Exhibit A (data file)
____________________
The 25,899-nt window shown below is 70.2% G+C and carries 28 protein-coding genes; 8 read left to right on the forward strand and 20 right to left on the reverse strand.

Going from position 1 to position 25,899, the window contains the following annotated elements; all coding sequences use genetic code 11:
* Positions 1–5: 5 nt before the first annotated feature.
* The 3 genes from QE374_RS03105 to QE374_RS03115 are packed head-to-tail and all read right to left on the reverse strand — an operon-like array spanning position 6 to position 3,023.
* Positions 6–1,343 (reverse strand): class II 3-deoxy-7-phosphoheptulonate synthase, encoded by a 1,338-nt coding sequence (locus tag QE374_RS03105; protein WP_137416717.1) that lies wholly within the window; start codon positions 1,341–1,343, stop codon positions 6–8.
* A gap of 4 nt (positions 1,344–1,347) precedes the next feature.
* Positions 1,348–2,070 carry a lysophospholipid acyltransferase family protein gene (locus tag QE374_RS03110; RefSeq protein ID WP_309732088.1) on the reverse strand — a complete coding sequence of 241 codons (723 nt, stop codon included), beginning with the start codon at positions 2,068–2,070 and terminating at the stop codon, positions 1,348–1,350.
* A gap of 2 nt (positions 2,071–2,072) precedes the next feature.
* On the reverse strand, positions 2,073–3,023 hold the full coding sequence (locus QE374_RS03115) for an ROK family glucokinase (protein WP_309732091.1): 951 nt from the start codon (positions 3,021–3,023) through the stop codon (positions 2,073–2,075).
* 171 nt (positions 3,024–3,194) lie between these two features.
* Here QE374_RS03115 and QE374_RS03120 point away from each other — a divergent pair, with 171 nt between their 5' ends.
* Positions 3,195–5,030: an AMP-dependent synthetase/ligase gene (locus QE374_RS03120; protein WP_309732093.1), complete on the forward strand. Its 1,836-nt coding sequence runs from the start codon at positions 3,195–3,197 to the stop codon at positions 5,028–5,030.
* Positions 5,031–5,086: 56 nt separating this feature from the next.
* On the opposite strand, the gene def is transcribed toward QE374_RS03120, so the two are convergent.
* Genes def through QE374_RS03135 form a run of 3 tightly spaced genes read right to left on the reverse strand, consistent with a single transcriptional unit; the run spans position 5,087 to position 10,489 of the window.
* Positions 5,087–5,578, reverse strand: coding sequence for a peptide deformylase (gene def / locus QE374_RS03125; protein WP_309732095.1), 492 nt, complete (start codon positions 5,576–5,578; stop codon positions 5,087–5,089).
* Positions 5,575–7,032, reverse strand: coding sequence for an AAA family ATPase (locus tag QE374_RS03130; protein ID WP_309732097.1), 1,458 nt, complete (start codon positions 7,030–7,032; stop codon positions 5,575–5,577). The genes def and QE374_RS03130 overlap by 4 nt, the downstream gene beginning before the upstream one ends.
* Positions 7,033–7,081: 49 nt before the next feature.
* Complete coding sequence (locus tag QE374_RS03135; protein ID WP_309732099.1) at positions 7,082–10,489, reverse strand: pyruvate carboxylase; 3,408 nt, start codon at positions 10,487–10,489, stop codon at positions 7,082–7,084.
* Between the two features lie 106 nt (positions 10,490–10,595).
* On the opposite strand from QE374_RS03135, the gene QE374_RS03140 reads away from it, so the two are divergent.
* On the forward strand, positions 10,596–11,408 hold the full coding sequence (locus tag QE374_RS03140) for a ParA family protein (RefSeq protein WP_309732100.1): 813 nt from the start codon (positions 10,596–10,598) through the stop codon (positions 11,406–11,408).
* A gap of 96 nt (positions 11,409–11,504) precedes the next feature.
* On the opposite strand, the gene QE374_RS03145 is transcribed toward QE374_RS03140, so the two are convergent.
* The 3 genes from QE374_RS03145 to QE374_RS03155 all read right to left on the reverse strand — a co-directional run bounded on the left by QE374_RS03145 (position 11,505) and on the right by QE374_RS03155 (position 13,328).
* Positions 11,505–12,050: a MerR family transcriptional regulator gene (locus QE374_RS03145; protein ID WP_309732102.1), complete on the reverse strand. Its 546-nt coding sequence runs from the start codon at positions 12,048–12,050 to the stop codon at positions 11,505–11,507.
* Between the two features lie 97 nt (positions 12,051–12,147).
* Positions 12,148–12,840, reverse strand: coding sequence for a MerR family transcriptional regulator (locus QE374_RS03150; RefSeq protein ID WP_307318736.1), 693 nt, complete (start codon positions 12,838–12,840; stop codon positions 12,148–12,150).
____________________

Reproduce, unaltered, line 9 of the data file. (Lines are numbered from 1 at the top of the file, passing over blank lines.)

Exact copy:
* On the reverse strand, positions 2,073–3,023 hold the full coding sequence (locus QE374_RS03115) for an ROK family glucokinase (protein WP_309732091.1): 951 nt from the start codon (positions 3,021–3,023) through the stop codon (positions 2,073–2,075).